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CHW Health Disparities Initiative

The NHLBI and the Indian Health Service Develop Honoring the Gift of Heart Health

Success Factors

Collaborated with key stakeholders on all parts of the program – from writing to editing to training.

Ensured flexibility and adaptability of all program materials.

Committed partners for widespread training and evaluation.


American Indians and Alaska Natives have some of the highest rates of heart disease, smoking, and diabetes in the country. Combining their resources, expertise, and commitment to reducing health disparities, in 2003 the NHLBI and the Indian Health Service (IHS) developed Honoring the Gift of Heart Health (HGHH), an evidence-based manual and training program for American Indian/Alaska Native communities.

Implementation Strategies

HGHH’s focus was on capacity building and community mobilization in tribal communities. It also included intensive education for community and tribal health care workers on heart disease prevention. The NHLBI and IHS held a national training workshop in 2003 and six regional trainings from 2004 through 2006. Nationwide, enthusiasm for HGHH resulted in many local-level training efforts around the country, lasting through 2010. The widespread training had another positive outcome: the creation of a core group of trainers and educators who were prepared to lead heart health education classes and program activities in their own communities.

The new HGHH manual was first piloted in New Mexico. After some revisions, the NHLBI and IHS widely distributed the materials, along with a coordinated training strategy. Key users of HGHH include community health representatives (CHRs), disease prevention and health promotion professionals, diabetes educators, nutritionists and dietitians, and health educators.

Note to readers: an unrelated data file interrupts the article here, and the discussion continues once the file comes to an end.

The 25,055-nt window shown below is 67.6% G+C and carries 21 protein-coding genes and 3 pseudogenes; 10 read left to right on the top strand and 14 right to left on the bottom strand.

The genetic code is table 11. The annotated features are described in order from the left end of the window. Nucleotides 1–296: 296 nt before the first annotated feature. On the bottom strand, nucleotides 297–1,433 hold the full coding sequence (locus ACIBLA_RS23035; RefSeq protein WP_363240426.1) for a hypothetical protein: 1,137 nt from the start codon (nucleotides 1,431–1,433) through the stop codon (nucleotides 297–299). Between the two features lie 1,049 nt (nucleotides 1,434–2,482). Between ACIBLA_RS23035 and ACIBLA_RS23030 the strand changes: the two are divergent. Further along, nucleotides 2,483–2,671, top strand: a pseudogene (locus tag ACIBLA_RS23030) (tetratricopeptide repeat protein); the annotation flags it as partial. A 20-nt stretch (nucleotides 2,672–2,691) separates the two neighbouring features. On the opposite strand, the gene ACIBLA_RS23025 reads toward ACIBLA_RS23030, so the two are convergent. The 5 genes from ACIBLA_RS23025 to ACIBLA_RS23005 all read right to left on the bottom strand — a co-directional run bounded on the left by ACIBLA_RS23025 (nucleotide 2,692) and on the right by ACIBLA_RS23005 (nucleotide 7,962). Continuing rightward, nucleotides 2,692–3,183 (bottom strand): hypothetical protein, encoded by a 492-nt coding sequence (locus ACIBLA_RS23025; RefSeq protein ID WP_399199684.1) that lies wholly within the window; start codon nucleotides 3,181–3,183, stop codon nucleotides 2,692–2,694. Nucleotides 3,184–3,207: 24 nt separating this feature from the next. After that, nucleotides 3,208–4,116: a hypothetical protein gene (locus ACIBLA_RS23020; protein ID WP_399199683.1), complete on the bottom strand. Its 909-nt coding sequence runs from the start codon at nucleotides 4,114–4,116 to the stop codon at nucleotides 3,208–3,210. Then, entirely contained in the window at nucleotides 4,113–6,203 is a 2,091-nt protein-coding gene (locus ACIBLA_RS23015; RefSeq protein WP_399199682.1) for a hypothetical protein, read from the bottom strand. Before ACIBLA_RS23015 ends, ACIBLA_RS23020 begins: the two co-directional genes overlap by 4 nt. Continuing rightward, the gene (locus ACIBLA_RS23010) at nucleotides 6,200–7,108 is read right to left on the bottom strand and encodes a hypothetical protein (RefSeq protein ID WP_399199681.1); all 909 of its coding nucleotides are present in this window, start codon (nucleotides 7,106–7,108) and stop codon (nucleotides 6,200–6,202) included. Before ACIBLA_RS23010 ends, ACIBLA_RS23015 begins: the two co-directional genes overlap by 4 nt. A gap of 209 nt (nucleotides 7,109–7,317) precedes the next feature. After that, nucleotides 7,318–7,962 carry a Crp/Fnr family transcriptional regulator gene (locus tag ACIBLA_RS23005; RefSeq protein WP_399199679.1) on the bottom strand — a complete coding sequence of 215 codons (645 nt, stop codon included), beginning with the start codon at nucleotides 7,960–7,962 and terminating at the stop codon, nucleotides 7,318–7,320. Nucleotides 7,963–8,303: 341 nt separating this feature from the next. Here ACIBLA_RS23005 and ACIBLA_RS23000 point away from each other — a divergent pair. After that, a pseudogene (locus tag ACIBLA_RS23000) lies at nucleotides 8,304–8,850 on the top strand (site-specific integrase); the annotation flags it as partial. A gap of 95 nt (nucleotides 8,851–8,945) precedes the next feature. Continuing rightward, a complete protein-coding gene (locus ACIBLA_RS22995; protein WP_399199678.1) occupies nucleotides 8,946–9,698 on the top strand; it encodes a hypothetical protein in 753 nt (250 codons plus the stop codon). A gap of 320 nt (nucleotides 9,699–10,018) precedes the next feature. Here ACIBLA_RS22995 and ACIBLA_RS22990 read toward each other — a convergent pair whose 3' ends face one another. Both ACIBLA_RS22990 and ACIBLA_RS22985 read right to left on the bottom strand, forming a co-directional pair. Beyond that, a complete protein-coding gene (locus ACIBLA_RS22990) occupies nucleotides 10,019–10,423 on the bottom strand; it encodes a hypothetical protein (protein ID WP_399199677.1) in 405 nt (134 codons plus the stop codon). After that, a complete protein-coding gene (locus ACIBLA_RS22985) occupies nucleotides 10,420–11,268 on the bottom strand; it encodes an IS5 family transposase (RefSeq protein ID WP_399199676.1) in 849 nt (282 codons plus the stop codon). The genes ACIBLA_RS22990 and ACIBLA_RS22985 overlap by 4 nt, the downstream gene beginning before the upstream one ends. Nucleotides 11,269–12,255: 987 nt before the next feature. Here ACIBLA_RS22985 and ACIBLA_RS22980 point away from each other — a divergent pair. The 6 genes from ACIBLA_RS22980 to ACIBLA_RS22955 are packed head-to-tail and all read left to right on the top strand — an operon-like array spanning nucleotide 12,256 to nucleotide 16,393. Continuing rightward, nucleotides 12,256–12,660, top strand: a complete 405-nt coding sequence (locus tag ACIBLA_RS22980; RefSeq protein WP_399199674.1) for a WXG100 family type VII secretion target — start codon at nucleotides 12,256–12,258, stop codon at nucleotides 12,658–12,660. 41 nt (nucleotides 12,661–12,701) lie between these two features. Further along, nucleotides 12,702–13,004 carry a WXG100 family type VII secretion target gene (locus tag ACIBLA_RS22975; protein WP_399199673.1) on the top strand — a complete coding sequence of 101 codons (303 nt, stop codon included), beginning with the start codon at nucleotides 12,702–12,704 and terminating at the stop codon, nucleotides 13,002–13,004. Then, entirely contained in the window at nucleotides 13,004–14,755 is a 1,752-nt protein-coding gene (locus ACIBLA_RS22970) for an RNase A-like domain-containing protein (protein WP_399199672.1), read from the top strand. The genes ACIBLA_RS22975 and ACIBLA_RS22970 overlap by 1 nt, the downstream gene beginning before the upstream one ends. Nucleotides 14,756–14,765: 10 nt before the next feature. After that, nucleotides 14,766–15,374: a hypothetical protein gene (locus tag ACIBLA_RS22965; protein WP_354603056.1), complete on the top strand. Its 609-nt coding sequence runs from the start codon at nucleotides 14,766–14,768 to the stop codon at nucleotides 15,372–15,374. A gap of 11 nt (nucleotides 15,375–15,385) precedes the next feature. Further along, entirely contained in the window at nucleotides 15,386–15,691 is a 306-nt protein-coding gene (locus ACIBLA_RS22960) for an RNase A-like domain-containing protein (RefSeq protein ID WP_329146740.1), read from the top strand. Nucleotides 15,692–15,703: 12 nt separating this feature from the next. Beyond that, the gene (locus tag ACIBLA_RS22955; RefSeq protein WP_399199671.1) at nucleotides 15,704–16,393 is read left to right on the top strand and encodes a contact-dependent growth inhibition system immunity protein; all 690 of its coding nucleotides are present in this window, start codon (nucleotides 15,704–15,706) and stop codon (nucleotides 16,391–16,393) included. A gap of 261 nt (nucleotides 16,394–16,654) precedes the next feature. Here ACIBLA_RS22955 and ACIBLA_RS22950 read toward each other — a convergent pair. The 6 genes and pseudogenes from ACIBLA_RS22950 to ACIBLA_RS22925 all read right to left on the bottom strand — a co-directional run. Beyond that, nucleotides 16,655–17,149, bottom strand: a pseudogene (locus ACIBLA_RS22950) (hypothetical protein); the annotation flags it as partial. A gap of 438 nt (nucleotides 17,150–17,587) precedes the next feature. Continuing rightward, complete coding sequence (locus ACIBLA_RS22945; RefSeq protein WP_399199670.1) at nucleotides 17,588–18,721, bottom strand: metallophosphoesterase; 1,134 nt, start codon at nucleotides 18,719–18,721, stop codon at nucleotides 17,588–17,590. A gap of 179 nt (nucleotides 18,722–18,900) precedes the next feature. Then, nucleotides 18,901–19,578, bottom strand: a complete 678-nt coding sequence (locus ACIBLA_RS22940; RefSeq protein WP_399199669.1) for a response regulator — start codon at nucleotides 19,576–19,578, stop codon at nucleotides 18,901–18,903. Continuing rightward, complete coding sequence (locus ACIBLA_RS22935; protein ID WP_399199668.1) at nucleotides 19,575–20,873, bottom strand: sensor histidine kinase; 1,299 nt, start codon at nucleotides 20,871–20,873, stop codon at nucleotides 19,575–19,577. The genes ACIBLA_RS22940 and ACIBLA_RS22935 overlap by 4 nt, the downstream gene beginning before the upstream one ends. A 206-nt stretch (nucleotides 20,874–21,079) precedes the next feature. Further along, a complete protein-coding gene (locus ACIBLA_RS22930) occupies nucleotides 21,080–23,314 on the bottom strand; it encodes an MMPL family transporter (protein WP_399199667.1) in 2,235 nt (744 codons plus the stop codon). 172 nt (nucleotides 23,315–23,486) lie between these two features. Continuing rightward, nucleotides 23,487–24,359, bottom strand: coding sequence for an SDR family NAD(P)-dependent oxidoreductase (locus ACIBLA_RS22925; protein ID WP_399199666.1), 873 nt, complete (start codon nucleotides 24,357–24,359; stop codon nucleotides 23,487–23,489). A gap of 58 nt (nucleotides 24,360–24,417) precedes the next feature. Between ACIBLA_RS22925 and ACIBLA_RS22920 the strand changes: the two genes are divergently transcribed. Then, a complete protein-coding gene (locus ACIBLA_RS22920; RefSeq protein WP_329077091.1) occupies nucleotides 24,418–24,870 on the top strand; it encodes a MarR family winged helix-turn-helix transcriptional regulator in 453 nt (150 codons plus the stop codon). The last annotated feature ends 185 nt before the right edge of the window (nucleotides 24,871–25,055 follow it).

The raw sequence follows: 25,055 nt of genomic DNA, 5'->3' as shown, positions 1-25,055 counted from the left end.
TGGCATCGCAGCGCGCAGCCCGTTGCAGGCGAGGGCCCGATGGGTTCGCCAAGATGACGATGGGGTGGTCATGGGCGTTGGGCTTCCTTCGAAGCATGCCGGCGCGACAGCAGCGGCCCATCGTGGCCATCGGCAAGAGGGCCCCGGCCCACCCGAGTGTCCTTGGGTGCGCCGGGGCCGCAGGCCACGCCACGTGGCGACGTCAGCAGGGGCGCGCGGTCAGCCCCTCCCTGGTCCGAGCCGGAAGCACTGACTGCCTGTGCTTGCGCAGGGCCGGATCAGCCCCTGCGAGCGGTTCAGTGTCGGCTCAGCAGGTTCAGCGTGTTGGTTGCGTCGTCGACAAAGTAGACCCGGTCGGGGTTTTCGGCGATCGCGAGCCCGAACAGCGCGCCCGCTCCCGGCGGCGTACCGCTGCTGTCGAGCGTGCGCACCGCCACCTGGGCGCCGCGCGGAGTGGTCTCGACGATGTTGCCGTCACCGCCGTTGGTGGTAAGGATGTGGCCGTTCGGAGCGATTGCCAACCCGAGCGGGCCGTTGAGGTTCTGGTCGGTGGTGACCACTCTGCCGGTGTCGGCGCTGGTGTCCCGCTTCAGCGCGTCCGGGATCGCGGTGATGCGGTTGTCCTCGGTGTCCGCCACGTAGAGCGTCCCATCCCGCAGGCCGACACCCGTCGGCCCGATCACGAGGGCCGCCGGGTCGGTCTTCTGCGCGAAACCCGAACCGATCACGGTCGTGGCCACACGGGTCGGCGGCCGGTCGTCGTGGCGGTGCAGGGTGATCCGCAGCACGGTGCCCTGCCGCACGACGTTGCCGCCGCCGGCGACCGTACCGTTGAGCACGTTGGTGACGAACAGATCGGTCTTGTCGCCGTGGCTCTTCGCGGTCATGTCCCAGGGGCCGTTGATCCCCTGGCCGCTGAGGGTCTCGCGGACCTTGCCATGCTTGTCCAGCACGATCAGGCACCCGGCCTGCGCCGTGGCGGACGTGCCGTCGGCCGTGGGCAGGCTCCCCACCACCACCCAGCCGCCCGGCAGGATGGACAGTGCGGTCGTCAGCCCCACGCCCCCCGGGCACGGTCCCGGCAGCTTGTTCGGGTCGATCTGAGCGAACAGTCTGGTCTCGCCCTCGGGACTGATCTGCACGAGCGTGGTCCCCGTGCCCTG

Case Studies

Pueblo San Ildefonso, New Mexico

In Pueblo San Ildefonso, NM, a team composed of CHRs, health and wellness/diabetes program staff, a youth coordinator, and a lay community member conducted a HGHH program for youth and adults in the community. The class met twice a week for five weeks, instead of the usual 10-week program. The flexibility of the HGHH manual allowed the team to change the program’s length to meet the community’s needs. The team also incorporated local traditions into the HGHH program. By recognizing and including the community’s youth as “young leaders,” the HGHH team at Pueblo San Ildefonso succeeded in inspiring the program’s participants to spread health and wellness messages to families and peers throughout the community.

Catawba Healthy Senior Hearts Project, South Carolina

At the Catawba Senior Center on the Catawba reservation, a registered dietitian and CHR (from the IHS Catawba Service Unit) implemented HGHH as part of a healthy seniors program. Making the program as convenient as possible for the participants was a key factor for success. Instead of holding classes at the clinic, the HGHH team brought the program to the senior center so that participants could easily attend. Additionally, HGHH classes were scheduled when senior center attendance was highest: after lunch on bingo day. This proved to be an excellent strategy for retaining participants. Information about heart healthy eating was presented in hands-on cooking demonstrations and in-depth discussions. The recipes and lesson plans integrated tribal traditions. HGHH remains one of the most popular and well-received programs held at the senior center.

Key Results/Outcomes

The NHLBI’s and IHS’s collaborative approach has resulted in a program that has been well received by tribal communities and used widely across Indian Country. Its popularity can be credited to the following factors:

  1. Participants appreciate the professional quality of the materials.
  2. Participants report that the activities are fun and are flexible enough to be modified for different tribes.
  3. Activities and materials are adaptable, enabling sites to change the manual’s length, incorporate various cultural traditions, and modify activities.

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Last Updated: June 2014